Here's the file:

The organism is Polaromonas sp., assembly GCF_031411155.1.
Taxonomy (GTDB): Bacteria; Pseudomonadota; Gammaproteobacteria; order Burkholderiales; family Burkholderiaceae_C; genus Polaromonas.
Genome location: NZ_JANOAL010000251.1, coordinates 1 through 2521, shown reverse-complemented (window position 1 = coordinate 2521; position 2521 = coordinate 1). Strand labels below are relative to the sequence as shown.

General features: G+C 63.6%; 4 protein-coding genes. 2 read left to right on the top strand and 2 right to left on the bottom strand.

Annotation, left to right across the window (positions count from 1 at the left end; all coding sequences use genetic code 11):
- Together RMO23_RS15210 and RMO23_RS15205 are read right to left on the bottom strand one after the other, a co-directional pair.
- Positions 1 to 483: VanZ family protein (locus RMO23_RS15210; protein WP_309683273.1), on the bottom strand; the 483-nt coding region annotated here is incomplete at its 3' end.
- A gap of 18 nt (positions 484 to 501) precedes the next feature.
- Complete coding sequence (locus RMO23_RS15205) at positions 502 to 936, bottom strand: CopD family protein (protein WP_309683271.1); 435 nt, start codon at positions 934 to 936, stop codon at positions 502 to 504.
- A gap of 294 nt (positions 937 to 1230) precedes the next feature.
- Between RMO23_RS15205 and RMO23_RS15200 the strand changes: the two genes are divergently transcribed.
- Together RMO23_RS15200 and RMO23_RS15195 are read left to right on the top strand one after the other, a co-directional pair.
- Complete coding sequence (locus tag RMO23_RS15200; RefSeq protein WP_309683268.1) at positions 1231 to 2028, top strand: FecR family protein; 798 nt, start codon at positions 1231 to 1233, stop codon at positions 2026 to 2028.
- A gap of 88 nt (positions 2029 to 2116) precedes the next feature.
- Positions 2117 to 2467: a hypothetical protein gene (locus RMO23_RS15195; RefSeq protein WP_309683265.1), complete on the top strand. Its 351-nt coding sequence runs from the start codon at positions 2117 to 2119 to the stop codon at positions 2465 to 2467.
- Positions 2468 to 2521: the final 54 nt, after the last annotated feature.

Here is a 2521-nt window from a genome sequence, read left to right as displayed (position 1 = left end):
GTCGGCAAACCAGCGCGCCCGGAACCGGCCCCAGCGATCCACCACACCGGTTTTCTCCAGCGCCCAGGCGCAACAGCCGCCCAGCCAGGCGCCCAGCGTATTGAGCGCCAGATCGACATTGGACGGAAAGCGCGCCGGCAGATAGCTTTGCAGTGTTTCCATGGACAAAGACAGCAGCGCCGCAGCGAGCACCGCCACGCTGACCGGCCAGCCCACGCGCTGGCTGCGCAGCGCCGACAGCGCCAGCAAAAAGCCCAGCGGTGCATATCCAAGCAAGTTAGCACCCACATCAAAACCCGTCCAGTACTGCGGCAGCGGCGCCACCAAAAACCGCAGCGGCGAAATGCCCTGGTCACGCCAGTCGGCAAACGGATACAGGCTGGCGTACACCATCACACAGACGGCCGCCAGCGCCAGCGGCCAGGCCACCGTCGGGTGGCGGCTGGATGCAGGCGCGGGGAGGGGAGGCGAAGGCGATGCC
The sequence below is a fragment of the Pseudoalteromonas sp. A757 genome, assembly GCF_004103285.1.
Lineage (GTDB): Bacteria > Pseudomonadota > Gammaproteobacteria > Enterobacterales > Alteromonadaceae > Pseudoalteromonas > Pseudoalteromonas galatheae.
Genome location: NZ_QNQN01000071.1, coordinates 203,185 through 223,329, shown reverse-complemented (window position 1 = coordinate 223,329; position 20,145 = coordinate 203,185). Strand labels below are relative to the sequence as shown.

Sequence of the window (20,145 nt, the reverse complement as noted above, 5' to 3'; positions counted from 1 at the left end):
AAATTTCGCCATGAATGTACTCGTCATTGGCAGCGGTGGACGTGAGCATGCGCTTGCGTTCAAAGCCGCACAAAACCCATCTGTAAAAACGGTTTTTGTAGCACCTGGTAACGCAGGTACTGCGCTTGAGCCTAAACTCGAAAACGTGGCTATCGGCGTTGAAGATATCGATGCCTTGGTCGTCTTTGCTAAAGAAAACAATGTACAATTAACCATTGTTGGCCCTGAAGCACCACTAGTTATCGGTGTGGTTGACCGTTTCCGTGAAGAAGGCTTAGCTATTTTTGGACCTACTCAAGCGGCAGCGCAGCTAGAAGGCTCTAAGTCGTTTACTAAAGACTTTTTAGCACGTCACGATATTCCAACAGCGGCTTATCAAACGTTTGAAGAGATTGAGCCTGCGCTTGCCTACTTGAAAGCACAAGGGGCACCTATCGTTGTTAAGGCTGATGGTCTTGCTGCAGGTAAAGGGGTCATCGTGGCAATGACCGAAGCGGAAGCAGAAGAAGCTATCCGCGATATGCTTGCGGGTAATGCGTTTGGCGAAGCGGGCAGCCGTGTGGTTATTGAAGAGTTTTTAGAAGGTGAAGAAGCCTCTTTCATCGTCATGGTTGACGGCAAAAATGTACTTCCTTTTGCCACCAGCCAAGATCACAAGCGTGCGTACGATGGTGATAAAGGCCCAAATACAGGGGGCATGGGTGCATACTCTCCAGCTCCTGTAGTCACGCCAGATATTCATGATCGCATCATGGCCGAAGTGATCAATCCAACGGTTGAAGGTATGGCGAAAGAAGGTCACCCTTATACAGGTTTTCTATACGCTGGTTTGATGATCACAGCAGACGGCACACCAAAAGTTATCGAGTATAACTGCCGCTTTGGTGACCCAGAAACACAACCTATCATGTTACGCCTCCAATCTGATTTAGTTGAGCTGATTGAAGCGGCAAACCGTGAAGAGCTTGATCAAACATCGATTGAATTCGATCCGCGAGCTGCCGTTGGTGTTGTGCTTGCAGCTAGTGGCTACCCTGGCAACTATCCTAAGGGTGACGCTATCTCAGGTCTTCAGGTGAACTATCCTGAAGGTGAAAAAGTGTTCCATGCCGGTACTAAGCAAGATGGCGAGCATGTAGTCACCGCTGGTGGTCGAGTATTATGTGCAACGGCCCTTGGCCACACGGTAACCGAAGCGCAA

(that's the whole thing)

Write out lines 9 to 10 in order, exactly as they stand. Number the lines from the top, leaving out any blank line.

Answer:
- Complete coding sequence (locus RMO23_RS15205) at positions 502 to 936, bottom strand: CopD family protein (protein WP_309683271.1); 435 nt, start codon at positions 934 to 936, stop codon at positions 502 to 504.
- A gap of 294 nt (positions 937 to 1230) precedes the next feature.